- Enter the following coordinates and click OK:
- Remember, if you copy and paste these coordinates, you’ll need to choose the middle icon on the AppStream toolbar and choose “Past to remote session” to transfer the coordinates from your local computer’s clipboard to the AppStream clipboard; once it’s there, you can use control-V to paste as usual
- See “AppStream Basics” for more information on copying and pasting to and from AppStream
We’re going to trace a small part of the bright neuron making a hairpin turn from the right edge of the screen.
The neuron you want to trace (“Neuron 1” in our case) should be highlighted in the neuron list. If it isn’t, single click it. The list of annotations below the neuron list should be empty at this time, if you’re following the tutorial exactly.
Navigate to the place you want to start tracing. Often this will be the soma of the neuron, but it can be anywhere. For this tutorial, we’ll start placing points in the middle of it. By single-clicking to recenter, dragging the image, and zooming in and out, center the neuron in the view. Feel free to rotate if you like, but to make this tutorial easy to follow from the screenshots, we’ll keep the default rotation.
Now move the mouse pointer over the signal, and over places near the signal but not on it. You’ll notice that a blob with the letter “P” in it appears and reappears as you move the mouse. In fact, you will see that it snaps to the brightest pixels in a small neighborhood around the mouse pointer. If there are no bright pixels, it may not appear at all. This “P” cursor indicates where the point will be placed. Zoom in as much as you need to place the point accurately. Shift-left-click to place the first point when the “P” blob is visible and on top of signal. Near the (x, y, z) location shown above is a good place to place the first point.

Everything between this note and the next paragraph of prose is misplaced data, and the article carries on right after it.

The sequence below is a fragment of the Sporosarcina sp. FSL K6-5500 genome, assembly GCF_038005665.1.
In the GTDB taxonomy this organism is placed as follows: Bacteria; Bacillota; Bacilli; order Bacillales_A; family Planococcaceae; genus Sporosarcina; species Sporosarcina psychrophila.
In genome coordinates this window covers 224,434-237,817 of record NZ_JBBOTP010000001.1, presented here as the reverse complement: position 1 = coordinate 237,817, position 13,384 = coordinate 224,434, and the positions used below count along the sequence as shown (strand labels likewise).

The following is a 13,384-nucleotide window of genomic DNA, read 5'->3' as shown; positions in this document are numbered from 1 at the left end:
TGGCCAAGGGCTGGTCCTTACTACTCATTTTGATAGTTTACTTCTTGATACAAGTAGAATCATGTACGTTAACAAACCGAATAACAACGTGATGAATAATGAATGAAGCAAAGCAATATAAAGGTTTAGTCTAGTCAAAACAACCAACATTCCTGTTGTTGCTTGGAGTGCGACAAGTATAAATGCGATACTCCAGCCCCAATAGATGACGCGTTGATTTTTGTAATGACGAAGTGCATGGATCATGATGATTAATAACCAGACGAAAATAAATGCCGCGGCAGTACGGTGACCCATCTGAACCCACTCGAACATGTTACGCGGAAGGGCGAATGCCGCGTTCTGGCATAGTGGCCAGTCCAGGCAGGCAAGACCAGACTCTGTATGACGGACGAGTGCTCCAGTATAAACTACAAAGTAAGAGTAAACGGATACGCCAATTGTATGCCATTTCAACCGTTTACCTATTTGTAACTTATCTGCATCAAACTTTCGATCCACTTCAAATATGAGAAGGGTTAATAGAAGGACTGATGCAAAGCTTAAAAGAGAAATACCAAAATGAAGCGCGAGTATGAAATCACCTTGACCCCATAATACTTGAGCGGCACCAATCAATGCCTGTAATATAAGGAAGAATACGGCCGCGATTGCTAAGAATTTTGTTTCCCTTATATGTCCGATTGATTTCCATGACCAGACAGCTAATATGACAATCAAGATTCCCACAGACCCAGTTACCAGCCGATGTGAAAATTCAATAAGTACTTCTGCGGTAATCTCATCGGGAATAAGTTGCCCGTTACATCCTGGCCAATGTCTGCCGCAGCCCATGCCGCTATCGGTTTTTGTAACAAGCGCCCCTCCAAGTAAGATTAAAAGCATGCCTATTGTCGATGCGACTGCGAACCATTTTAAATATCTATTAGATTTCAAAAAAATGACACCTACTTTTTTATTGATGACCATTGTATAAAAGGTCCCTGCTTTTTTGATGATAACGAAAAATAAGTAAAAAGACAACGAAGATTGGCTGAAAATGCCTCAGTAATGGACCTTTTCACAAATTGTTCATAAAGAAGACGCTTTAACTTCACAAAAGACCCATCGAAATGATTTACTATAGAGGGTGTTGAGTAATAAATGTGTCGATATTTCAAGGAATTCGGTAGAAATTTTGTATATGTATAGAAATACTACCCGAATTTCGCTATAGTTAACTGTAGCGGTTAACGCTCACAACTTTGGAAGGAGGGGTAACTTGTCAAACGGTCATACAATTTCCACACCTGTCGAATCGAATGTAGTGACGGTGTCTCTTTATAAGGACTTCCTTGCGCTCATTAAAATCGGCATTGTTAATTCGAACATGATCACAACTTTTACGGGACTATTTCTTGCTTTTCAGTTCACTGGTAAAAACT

The first point appears! It’ll be drawn in the color of the neuron, and it will also have a “P” indicator drawn on it (although that indicator may be difficult to read depending on the strength of the signal nearby). At this point, if you were to rotate the view, you’ll see that the point lies properly on top of the signal in all dimensions. This is another feature of the “P” blob cursor: it senses the correct depth at which to place points. That is, it not only finds bright pixels in the plane of the display, it also finds the brightest pixel along the axis perpendicular to the screen (with a larger search neighborhood).